Brighton Fringe 2010
Festival: Brighton Fringe
Des O’Connor (no relation to the daytime show host!) takes us on a unique and somewhat personal journey into what makes a cabaret star into the person he is. Using original songs and unusual co-stars to highlight his secrets, this is a journey that is entertaining and creative.
The Freerange was buzzing with excitement as the audience entered the space. The majority had already seen who was about to appear on stage and looked forward to the experience as opposed to the minority who didn’t.
This was of course, Desmond O’Connor – Des for short and no relation to the daytime TV show host as he was very quick to point out! To quote him, he calls the TV host ‘A **** with my name!’ This immediately set the tone for the evening as he then proceeded to take us through the different stages of how an international cabaret star is created.
His persona reminded me somewhat of the late and great Kenneth Williams, as he was sarcastic with his life observations, but yet had a cheeky twinkle in his eye. But he also had a sadness about him which made us want to watch closely. That sadness unlike Kenneth’s though was made obvious through some sketches done by his co-stars Sarah and Fat Bear as they revealed what could possibly be going on in the cabaret star’s mind.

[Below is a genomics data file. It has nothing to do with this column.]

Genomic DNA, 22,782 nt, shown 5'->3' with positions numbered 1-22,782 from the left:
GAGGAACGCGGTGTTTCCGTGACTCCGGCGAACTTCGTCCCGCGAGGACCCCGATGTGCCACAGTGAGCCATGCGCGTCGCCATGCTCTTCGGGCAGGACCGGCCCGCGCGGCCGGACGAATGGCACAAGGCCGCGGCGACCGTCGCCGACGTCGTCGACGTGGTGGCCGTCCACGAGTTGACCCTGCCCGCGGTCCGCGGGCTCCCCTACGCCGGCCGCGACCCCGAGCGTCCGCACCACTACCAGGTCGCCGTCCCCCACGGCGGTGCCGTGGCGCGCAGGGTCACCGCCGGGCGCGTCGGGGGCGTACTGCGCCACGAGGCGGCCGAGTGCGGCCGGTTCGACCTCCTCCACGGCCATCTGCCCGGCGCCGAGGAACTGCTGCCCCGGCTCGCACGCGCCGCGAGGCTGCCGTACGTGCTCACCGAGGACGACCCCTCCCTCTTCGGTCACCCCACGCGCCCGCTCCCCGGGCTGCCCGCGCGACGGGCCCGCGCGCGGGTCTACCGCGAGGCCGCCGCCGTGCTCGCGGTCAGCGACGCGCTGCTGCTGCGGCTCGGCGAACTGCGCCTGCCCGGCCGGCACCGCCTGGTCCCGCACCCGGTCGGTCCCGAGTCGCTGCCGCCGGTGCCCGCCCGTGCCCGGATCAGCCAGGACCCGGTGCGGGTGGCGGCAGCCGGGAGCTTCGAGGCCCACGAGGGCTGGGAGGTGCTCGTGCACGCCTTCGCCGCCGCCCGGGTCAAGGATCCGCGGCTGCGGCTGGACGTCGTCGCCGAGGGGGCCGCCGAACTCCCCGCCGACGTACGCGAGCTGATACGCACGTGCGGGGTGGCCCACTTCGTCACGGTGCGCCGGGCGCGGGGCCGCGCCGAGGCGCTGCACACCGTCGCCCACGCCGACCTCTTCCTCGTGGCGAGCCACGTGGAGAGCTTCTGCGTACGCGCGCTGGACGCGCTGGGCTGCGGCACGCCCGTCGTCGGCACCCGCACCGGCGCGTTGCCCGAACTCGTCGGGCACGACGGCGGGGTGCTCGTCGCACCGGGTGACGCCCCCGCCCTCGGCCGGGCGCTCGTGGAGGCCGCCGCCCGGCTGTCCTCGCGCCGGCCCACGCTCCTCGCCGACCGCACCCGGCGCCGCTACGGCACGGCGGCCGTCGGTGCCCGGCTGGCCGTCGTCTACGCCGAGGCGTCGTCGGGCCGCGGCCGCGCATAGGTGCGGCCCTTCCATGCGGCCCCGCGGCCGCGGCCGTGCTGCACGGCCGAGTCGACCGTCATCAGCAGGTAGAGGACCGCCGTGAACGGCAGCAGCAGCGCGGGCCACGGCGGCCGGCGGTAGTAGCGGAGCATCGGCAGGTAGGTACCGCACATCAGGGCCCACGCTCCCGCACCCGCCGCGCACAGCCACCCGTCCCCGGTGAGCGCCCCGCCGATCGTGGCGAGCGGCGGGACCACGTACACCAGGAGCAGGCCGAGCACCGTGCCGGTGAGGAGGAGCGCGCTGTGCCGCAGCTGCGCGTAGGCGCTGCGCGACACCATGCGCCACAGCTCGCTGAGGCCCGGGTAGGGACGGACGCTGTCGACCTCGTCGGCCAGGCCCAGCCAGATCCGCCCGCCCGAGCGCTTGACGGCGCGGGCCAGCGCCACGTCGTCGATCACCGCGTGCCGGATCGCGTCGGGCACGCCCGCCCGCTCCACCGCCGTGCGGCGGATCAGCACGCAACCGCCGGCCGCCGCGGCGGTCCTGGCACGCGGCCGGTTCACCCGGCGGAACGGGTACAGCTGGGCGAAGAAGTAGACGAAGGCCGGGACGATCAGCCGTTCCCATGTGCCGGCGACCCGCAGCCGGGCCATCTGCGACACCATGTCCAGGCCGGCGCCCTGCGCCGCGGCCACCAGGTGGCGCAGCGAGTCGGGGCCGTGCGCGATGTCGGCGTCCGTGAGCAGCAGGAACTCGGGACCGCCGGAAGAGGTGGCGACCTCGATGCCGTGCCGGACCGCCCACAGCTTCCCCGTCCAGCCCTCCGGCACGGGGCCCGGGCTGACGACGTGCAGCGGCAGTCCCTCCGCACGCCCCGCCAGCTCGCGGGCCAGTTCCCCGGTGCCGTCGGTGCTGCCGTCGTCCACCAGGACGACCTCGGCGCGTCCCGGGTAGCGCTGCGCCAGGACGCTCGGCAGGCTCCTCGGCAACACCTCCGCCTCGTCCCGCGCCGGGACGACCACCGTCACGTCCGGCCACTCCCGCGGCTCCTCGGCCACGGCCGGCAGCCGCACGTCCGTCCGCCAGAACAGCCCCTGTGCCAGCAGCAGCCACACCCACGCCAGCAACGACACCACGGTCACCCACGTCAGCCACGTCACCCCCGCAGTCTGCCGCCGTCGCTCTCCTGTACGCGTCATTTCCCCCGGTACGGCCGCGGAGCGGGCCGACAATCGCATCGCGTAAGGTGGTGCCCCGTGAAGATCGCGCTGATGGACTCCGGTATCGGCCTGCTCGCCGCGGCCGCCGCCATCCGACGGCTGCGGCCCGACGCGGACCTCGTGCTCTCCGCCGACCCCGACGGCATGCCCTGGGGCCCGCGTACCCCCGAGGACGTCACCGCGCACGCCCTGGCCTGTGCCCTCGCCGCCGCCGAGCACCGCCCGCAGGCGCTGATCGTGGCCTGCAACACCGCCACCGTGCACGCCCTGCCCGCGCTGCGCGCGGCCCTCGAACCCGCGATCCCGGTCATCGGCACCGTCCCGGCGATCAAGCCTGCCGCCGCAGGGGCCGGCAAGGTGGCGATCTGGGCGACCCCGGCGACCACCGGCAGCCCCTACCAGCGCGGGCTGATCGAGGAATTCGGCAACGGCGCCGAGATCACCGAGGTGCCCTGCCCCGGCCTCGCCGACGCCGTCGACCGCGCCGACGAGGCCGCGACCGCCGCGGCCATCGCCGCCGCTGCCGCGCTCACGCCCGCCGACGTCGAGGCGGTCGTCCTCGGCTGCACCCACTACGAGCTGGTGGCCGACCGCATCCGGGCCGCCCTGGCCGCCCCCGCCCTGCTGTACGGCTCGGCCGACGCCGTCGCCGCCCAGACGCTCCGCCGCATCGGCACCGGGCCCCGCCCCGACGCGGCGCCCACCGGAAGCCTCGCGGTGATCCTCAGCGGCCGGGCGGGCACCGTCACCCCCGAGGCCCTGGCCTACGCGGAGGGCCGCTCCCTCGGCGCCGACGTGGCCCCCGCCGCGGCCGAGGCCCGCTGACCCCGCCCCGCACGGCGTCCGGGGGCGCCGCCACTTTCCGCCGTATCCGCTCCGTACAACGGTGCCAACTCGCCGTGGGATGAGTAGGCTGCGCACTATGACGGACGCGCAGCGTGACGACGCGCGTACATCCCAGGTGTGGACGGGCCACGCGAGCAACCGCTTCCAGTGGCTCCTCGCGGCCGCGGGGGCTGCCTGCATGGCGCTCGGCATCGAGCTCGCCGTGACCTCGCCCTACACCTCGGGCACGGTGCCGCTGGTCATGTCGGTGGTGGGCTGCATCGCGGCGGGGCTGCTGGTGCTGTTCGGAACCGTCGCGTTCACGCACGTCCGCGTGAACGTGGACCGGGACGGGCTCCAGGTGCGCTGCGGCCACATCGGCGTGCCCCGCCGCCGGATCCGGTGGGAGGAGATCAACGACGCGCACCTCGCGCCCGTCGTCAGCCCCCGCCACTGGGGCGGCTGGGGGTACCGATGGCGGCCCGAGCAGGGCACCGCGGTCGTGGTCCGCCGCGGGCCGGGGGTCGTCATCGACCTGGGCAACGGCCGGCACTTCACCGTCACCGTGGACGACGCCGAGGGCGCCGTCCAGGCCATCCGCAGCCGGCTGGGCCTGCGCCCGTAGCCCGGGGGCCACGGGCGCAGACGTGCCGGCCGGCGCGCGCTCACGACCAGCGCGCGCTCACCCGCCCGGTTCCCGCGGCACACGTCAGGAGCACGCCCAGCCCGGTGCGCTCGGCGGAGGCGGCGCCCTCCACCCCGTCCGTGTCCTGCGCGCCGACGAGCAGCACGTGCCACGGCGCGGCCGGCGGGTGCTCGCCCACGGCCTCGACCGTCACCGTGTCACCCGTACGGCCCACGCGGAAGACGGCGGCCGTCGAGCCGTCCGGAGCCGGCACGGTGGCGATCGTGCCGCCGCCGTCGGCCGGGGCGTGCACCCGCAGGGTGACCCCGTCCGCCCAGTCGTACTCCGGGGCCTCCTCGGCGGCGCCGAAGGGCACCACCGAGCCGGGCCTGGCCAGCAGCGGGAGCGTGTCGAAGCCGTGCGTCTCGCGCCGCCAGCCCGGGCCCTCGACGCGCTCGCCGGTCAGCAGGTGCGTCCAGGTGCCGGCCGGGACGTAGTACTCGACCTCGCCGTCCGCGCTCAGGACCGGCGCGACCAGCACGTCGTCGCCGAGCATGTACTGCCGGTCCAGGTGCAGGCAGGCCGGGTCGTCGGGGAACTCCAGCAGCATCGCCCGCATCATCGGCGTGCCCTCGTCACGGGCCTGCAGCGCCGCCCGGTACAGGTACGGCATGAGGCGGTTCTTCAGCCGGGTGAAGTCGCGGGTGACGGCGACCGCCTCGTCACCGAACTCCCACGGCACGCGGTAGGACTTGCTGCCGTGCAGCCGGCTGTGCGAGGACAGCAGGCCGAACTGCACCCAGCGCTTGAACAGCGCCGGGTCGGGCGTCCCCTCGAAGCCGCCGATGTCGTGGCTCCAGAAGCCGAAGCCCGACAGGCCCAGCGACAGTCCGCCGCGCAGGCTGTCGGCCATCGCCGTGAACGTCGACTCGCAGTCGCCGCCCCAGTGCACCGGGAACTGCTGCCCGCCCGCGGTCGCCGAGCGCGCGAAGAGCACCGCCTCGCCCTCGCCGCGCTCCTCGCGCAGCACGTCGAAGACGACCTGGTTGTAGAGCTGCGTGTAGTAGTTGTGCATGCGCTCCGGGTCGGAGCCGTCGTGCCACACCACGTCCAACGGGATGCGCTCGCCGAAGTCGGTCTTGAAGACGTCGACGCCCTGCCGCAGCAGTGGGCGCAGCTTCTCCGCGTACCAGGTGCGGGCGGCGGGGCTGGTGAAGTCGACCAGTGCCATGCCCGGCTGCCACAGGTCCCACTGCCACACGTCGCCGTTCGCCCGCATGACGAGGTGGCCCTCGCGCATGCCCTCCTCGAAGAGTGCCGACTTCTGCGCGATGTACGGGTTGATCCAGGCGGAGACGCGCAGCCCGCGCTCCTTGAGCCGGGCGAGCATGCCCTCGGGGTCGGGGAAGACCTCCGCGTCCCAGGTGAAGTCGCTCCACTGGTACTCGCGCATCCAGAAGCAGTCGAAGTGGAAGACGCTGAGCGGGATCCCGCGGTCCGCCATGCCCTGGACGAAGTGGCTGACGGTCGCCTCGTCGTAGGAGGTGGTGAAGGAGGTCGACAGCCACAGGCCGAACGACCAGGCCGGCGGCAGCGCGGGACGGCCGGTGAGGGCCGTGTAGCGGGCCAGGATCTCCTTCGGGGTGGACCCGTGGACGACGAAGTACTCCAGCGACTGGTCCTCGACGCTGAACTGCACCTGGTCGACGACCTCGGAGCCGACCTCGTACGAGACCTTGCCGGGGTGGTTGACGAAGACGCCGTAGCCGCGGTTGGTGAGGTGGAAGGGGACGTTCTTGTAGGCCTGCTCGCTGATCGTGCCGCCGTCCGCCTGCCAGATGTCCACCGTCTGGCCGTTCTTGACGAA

This felt very personal and you didn’t know whether to laugh or cry a lot of the time, so it was a bit confusing as to what you were watching – a comedy show or a serious analytical show in general. Despite this, every single sketch that was revealed was received extremely well by the audience.
The only other observation to be made is that occasionally there were times when the comedy delivery lines were rushed, so the audience didn’t have a chance to react to the jokes. This however didn’t change the fact that the show was extremely enjoyable and despite a lack of audience, the energy was constantly raised and kept everyone engaged throughout the show.
The show’s structure was well created, especially as there were different stages that the cabaret star has to go through in order to get to where he was. What worked well with this is that Des deliberately changed his appearance through these stages to show different sides to him – the teacher, the lonely man, the goth and the free man for instance. This not only gave the show its unusual edge, but it hit home the message that everyone is individual and have to learn to love themselves in order to grow. I think he put it particularly well when he sang the original song ‘No one’s normal apart from me!’ as he not only sent up the fact that people who appeared to be normal usually has some kind of dirty/naughty secret that they hide under the surface.
This is a show that is definitely worthwhile seeing, especially with an act who is charming, arrogant and yet sensitive at the same time. With more shows, this could be something extremely special.